The twist: A 1958 Hank Ballard song whose chart success happened in 1960 and 1962 (courtesy of Chubby Checker), and whose chief period of popularity (the height of the twist-ploitation craze) occurred in the latter year. Thus, we have Ray Anthony presenting his 1962 variant.
I thought this would be a less time-consuming jacket photoshopping job and manual click removal task. That's what I get for predicting. Turns out that the VG-looking surface had its share of crosscuts. The type which elude VinylStudio (with its bass protection feature), with some easily removed by MAGIX's wave shape "pencil," but others requiring a track splice (hard to pull off without an audible gap).
And lots of black area to photoshop-fill on the front and rear jacket: The kind of wear that becomes painfully visible upon scanning. But, finally, it's ready to go. And I'm as sane as when I started. You can read that as you wish.
Should I start with the good features or the not so good ones? Drawbacks: Monotony of presentation: There seemed to be a lot of repetition in Anthony's arrangements. However, this impression could be a consequence of the many times I had to halt the file and review two- and three-second sections while deleting audio spikes. I can't make a fair judgment until I listen to the restored file straight through.
Plus, there's the Capitol stereo, which was no blessing to record buyers. Luckily, this is for-real stereo, as opposed to that awful "Duophonic" process (a type of fake stereo) too often employed by the label. But here we've got the all-of-the-instruments/singers-in-the-same-channel kind of unrealistic stereo separation, which may as well be binaural. But, again, it is stereo. Or binaural-sounding stereo.
The pluses? The excellent musicianship we would expect, and in fact do get, from Ray Anthony (albeit, not always in key). And the delightful "period" sound--in this case, the kind of "canned" Discotheque music so common to TV shows and movies of the early 1960s. Nice nostalgia trip. Plus, clever takes on (what else?) The Bunny Hop, Tequila, Peter Gunn, Hound Dog, Night Train, Mexican Hat Dance (oh, well), and Rock Around the Clock. That last title is the reason I thrifted this LP, oh, about five years back. Anthony's version is called Twist and Rock Around the Clock, though I don't know for certain that it's possible to do both at the same time.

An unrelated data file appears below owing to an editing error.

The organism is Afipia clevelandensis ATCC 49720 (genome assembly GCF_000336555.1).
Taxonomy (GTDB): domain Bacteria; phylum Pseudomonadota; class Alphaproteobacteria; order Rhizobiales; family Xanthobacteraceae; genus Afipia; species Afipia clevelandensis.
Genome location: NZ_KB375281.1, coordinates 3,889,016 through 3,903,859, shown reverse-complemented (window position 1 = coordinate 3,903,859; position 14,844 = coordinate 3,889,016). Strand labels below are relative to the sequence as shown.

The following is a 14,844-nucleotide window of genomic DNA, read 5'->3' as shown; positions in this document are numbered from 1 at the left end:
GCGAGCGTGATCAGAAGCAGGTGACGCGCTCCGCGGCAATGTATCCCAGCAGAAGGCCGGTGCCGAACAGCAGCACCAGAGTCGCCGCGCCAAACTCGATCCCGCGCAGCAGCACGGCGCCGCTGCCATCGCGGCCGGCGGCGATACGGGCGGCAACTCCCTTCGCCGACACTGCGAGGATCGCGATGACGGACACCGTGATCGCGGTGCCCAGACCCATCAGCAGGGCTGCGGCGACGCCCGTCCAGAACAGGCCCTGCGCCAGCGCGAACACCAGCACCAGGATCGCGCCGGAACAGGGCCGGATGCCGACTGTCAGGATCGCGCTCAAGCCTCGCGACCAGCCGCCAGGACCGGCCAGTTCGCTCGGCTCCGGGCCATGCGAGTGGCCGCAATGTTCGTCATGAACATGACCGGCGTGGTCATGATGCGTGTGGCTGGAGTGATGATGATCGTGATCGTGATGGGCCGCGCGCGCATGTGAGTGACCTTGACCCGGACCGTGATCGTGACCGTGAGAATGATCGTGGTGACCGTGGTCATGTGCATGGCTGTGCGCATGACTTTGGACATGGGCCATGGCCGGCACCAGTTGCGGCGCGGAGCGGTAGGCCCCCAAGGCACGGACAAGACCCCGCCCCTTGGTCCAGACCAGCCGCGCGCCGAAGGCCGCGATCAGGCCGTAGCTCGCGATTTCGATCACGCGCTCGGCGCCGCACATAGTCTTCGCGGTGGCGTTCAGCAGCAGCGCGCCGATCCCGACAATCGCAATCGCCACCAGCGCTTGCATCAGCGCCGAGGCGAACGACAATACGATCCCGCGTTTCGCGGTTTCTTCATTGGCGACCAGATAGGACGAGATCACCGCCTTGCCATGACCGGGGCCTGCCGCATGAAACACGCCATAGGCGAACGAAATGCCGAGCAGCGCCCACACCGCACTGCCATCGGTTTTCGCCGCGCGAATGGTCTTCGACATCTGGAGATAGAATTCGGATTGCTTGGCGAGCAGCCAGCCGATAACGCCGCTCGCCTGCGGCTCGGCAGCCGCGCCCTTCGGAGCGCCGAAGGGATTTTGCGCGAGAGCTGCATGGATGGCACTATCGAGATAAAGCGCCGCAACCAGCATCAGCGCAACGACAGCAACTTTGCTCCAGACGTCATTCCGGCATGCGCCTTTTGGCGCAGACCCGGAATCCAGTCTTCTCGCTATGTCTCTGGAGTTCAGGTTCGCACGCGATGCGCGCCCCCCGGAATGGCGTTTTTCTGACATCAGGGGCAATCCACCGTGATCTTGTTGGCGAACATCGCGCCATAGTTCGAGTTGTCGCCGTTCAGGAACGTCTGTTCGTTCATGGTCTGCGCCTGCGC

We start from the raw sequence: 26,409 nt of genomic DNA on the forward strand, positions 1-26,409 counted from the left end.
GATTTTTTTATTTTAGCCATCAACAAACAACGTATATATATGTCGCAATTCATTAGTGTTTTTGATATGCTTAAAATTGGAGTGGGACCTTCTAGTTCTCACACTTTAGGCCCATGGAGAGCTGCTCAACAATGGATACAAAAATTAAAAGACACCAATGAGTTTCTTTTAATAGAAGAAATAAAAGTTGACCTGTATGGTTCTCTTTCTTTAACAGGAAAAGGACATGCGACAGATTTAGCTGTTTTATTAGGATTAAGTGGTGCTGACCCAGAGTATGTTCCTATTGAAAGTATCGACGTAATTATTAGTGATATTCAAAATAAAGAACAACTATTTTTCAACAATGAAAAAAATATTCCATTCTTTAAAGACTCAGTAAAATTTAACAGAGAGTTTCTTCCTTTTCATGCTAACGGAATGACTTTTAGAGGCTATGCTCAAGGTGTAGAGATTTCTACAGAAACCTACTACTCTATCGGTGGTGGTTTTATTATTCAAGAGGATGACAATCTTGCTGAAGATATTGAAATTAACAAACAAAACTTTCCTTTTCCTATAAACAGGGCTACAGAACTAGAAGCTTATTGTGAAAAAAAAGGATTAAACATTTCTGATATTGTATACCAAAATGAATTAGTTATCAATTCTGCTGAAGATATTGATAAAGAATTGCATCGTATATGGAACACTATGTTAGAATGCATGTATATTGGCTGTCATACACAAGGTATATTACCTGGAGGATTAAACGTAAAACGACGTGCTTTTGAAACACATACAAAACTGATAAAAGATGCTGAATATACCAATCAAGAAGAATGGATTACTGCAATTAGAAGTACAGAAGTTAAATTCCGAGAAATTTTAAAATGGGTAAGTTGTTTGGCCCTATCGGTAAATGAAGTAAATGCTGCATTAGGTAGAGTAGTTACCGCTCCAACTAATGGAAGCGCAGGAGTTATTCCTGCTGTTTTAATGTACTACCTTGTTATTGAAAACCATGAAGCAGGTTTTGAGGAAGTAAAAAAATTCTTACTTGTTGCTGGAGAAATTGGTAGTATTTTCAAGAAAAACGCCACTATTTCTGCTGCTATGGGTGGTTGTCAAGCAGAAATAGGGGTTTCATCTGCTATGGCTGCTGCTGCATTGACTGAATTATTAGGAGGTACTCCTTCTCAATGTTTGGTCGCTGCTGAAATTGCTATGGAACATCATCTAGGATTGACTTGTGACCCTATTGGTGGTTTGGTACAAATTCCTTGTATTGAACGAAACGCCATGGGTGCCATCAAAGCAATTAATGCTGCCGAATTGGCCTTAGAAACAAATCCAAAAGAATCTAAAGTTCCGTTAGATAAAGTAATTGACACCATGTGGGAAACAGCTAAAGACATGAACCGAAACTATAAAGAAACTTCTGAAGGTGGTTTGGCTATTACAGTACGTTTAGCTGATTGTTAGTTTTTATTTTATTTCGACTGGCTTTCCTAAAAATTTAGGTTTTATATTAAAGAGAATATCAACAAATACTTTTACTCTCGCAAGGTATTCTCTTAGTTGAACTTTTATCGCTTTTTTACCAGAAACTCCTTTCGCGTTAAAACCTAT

Why not simply Twist Around the Clock? Well, there was a movie and single by that name, so I'm guessing this was an instance of copyright-claim avoidance. And the notes excitedly announce Ray Anthony twist originals ("hard-rocking Anthony originals"), including Twist Around Mister, Let's Twist (very evocative), Bookend Twist, and Twistin' Alice. All of which became cherished and honored members of the Great Rock and Roll Songbook. (Wait--they didn't?) But I love the idea of Ray Anthony twist originals. It appeals to me, somehow.
Worth a listen, and once more I'm inspired to wonder why the twist was greeted like a new era in popular music. Like a massively major event. I mean, eight-to-the-bar boogie-woogie had already been heard in the person of Pete Johnson, Will Bradley, Freddie Stack, Chuck Miller, Chuck Berry, Jerry Lee Lewis (when not using triplets), and contemporary surf music. Some have suggested that the twist was an across-the-generations dance craze: nice and clean, with nothing suggestive (a la "rock") about "twist." Yet, I've read that the twist was criticized for not being close-contact dancing, like "real," respectable dancing. Of course, in an earlier era, close dancing had been scandalous (e.g., the waltz). These things go in circles, I guess. As someone once said, "You can't please anyone." And it just occurred to me that a bunny hop/twist hybrid is likely not something I'd want to see.
DOWNLOAD: The Twist--Ray Anthony and His Bookends (Capitol St-1668; 1962)
Bunny Hop Twist
Twist Around Mister
Tequila With a Twist
Peter Gunn Twist
Twistin' Hound Dog
Night Train Twist
Twist and Rock Around the Clock
Mexican Hat Dance Twist